Hi! My name is Ashley (Ash for short). I just thought I’d introduce myself to those who have known me as Melissa. You see, I had a patient last night with stage 4 Ovarian cancer (the same kind that took my Grandma). She was in severe pain, the kind that most of you will never experience or even begin to comprehend, and she was younger than I am. I am 42; just let that sink in for a moment.
Her body was emaciated because she only ate one meal in 2-3 days because she was “full.” Her stomach was bloated and protruded so far that it pushed on her lungs, not unlike a nine months pregnant woman, an ironic mockery of the fact that she hasn’t and never will have children.
She asked me for chocolate
She asked me for chocolate. I didn’t have any, but a co-worker had left four tootsie rolls on the desk, so I gave those to her…the joy on her face as she savored them was beautiful…she called them her “breakfast,” and she thanked me and called me Ashley.
I brought her pain medication “when it was time” instead of waiting for her to ask. But I could still hear her crying in-between time because of the pain, and she thanked me and called me Ash.
I got her into an actual hospital bed instead of the hard ER stretcher to try to help ease her, and she thanked me and called me Ashley.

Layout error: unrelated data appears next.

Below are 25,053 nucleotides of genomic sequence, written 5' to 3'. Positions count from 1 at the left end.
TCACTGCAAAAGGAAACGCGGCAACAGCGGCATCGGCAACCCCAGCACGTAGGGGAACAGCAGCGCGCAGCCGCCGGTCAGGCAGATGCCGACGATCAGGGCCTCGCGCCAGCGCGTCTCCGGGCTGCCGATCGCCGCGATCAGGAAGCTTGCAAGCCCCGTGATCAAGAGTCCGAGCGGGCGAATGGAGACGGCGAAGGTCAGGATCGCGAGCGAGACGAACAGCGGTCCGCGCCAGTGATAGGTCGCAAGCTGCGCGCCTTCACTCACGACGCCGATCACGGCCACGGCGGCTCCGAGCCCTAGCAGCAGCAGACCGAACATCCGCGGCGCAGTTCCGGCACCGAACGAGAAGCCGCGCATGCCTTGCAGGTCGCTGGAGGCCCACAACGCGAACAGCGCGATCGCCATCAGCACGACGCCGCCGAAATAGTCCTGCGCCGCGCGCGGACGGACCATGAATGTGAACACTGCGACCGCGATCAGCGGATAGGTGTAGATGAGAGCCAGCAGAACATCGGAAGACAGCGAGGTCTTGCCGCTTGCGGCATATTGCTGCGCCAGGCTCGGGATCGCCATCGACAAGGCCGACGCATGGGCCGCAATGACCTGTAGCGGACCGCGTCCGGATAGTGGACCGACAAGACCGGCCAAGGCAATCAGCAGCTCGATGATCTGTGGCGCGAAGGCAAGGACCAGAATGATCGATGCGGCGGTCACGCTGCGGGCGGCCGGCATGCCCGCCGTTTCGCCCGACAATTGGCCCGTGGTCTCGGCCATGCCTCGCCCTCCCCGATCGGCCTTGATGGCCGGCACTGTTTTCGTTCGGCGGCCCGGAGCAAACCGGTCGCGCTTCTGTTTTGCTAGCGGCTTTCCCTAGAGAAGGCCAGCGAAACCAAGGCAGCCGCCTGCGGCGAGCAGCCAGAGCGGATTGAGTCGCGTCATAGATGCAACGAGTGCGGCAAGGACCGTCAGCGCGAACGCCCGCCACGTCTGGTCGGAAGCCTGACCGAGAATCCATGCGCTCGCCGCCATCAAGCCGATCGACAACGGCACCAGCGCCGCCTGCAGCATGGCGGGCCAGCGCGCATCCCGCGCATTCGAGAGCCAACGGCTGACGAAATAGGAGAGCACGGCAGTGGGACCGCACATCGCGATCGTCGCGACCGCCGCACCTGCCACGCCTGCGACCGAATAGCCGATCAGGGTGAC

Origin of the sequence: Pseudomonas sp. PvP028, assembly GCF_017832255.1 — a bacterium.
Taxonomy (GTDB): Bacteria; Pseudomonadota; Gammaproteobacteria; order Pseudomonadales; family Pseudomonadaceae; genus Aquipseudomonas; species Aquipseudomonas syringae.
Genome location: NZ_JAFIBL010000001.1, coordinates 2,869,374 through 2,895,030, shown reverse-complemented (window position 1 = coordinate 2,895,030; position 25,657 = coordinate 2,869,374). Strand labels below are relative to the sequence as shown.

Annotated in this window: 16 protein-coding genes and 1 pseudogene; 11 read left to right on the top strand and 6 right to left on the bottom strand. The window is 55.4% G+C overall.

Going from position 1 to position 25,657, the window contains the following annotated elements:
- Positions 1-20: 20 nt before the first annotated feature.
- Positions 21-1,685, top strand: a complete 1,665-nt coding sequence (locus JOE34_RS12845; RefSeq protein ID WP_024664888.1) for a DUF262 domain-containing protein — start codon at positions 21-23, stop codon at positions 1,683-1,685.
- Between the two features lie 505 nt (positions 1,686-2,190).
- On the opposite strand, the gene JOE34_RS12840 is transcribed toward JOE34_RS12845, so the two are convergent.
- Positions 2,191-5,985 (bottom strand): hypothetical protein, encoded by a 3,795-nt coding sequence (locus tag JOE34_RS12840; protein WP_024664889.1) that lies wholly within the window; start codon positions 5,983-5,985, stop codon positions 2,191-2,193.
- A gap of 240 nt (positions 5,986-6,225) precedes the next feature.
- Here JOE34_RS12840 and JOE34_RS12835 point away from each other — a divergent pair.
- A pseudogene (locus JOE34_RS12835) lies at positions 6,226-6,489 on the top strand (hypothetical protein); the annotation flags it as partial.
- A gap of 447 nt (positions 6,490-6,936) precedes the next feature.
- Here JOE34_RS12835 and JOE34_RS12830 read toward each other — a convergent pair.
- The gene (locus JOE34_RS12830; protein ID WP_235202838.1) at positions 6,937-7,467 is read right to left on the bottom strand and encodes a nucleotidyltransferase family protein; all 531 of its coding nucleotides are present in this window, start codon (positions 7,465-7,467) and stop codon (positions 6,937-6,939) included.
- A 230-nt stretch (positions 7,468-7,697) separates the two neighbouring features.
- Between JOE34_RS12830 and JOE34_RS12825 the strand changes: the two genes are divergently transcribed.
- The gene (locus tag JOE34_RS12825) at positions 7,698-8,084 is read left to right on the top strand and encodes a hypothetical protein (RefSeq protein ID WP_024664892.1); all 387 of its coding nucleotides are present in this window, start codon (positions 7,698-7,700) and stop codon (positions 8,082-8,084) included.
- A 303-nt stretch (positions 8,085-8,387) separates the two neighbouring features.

As the early morning hours rolled by, she told me she wasn’t afraid to die and that she didn’t want to wake up in the morning. She worried about the stress her sickness was putting on her elderly father. I spoke to her about Hospice/Palliative care and the fact that daddies love their baby girls no matter the age, and she cried and thanked me and called me Ashley.
I love you, Thank you, Ashley
She finally got a room upstairs, and as she was being wheeled out, she said to me, “I love you. Thank you, Ash”.
You see, she had it in her mind that Ashley was my name because she didn’t remember me introducing myself as Melissa. But you know what? I have never been more proud to be called Ashley. My name didn’t matter…our time together as nurse and patient revolved around more important things.
We hope this story from a fellow travel nurse touched your heart as much as it touched ours. If you have a similar story and would like to share it, please send an email here.